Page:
• Malala returned to her home just recently. A young woman of 19 … some now dead, as our own Winnie Madikazile Mandela, a struggle icon and activist who died yesterday aged 81. She was married to Mr. Nelson Mandela (he was 19 years her senior) our past president but divorced soon after his release from prison. Listening to the coverage of her life has been extraordinary .. revered by many, shunned by many. There is no doubt that she faced appalling difficulties being the wife of Mr. Mandela was he was in prison for 27 years. From brave struggle activist to being convicted of murder and fraud, to being a loving mother and grandmother .. a Lilith incarnate. Thanks Silvia for coming by.

  7. I wasnt aware of Lilith’s strengths and that she was a catalyst for change. Thanks for an informative and insightful post, Susan!

  8. Hi, Susan – I am very inspired about how you are unfolding this story in such a Clever, Captivating and Creative manner. I look forward to Catching more!

  9. I’ve always like the idea of being a catalyst. I don’t think that I am, but I admire any woman who can make change happen. Lilith led the way, and for her troubles is misrepresented in history. Ain’t that just the way?

    • We can each be a catalyst for change Ally Bean, and we are in our ways, whether for good for ill depending on which polarities of Lilith we embrace. Just embracing change is a good start instead of remaining stuck in the status quo 🙂 Thank you for coming by.

  10. I absolutely embrace Lilith as catalyst, and I’m always amazed when people don’t see this as one of her most powerful aspects. She may have been banished, but such treatment was never met with meekness. Brandishing righteous fire is how I love to think of Beloved Lilith, and all the courageous women embodying her spirit in our world.

    • Brandishing righteous fire – what a lovely and apt image Deborah thank you! Meek and mild she was not, and is today not meek and mild. There are other aspects to her .. her polarities that we also own, but I’ll get to that! Thank you for coming by, much appreciated!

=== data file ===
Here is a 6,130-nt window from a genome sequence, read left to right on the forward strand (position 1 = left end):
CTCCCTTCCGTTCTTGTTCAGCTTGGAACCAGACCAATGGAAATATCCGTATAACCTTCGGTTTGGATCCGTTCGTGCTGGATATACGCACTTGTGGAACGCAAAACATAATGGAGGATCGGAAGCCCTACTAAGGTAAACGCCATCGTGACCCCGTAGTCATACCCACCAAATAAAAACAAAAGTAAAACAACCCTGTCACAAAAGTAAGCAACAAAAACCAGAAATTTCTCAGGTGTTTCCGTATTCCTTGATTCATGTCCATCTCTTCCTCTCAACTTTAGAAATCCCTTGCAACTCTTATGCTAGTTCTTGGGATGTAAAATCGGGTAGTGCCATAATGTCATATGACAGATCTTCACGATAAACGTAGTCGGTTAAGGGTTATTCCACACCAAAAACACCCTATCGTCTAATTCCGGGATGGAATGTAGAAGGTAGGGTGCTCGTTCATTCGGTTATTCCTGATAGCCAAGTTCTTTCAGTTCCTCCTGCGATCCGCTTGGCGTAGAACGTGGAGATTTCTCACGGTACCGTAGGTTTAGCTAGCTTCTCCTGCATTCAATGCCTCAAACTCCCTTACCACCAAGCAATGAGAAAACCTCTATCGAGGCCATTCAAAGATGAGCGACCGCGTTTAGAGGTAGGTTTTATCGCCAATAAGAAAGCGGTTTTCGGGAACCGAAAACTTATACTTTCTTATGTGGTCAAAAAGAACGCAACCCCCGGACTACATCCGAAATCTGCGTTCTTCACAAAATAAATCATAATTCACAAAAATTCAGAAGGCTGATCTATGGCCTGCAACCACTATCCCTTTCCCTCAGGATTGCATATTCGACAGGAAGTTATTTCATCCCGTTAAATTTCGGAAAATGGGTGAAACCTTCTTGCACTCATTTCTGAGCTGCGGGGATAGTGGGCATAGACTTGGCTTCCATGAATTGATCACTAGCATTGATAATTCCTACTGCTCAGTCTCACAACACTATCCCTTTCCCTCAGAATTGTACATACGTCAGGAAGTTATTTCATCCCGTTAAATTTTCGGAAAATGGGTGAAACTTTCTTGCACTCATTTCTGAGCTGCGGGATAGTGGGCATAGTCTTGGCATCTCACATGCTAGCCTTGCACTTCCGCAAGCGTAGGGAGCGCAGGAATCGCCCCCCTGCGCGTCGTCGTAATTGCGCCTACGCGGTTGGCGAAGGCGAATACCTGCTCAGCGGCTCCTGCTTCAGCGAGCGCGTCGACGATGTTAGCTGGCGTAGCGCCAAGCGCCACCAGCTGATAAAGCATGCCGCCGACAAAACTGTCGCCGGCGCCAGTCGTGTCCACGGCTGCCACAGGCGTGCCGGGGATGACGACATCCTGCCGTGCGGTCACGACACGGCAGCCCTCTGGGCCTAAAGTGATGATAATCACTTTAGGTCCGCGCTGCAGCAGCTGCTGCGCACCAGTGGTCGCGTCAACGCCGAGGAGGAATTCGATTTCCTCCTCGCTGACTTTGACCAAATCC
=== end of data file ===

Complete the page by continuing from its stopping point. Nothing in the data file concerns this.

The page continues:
11. A most inspiring and encouraging post, Susan. We need to remember Lilith and the names of these courageous women who carry her spirit. They embolden us to rise above our timidity and complacency. Thank you.

    • Thank you Jeanie – we are emboldened by all who speak out. Although I guess many of us remain silent in part because of timidity, conformity & complacency. We need support of men and women who do not see a strong woman as a threat …

  12. Oh my Goddess Susan, you’re cooking up a storm today. Sister, your alchemical oven is on fire! I love how your fiery words become catalysts themselves, transforming all who visit your, “Garden of Eden” this month. Today your words burn brightly with powerful Crone wisdom! From Waste Lands to Witch Lands to Parklands, strong women are still rising up again and again to corrupt patriarchal authority shouting, “Nooooo!” Women’s voices will never be drown, the tide has turned and it’s rocking fucking the world! In sisterhood and in soul, Deborah.

    • We’re about to have a storm as I write Deborah! Thank you for your encouraging words. Lilith has got me by the short and curlies for sure as all these Lands of Lilith are traversed. I may use that as an ‘L’ post … 🙂 – and laughter for loose language 🙂 I wonder if you meant to say ‘flipping the world’ – what would our grandmothers say? In sisterhood and soul, from my land to yours, Susan

  13. Eve the second. That’s interesting. You listed some strong women as catalysts for a better future. Great reading, Susan.